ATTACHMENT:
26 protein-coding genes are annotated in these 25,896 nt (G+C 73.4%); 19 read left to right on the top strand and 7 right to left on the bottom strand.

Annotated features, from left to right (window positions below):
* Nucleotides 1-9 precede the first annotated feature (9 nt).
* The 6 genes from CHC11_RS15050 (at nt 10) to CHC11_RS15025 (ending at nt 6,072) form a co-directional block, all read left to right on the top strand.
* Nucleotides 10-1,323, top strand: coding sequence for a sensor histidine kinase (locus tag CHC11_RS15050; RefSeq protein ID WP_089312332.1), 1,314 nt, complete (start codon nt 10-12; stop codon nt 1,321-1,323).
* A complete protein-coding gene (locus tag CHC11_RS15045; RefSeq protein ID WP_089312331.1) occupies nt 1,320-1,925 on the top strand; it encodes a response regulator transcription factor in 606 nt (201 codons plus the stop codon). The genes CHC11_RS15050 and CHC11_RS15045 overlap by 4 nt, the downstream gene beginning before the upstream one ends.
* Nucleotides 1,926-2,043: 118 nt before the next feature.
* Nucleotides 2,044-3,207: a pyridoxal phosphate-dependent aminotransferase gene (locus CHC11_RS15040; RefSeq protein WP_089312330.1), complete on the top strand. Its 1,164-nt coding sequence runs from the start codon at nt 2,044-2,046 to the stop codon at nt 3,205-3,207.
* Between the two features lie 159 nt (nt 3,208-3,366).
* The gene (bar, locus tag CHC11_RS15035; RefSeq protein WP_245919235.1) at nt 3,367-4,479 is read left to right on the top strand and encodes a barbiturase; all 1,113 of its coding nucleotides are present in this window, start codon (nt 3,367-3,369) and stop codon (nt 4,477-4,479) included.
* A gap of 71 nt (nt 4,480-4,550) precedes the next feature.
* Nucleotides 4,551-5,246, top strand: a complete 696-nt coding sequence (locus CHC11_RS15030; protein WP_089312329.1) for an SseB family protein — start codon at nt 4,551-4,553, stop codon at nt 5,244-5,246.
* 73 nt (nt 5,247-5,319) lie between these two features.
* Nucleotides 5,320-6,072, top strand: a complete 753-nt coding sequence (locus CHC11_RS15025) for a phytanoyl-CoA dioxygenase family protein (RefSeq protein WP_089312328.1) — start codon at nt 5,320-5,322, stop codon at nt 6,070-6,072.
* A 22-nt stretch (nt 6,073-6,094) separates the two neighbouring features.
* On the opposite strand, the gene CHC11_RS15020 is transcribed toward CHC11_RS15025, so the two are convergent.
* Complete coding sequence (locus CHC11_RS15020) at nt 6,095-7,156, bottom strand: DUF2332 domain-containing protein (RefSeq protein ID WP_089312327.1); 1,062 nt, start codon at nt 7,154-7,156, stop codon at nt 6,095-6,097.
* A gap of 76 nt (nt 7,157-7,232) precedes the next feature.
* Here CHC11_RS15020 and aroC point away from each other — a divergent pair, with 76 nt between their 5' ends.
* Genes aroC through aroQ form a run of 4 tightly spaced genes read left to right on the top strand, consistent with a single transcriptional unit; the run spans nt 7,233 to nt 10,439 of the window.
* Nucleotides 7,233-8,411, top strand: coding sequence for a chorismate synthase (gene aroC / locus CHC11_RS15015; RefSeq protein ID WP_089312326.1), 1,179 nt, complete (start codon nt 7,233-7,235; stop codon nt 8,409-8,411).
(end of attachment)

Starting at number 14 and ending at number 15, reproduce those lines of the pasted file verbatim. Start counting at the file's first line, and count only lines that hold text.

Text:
* Nucleotides 5,320-6,072, top strand: a complete 753-nt coding sequence (locus CHC11_RS15025) for a phytanoyl-CoA dioxygenase family protein (RefSeq protein WP_089312328.1) — start codon at nt 5,320-5,322, stop codon at nt 6,070-6,072.
* A 22-nt stretch (nt 6,073-6,094) separates the two neighbouring features.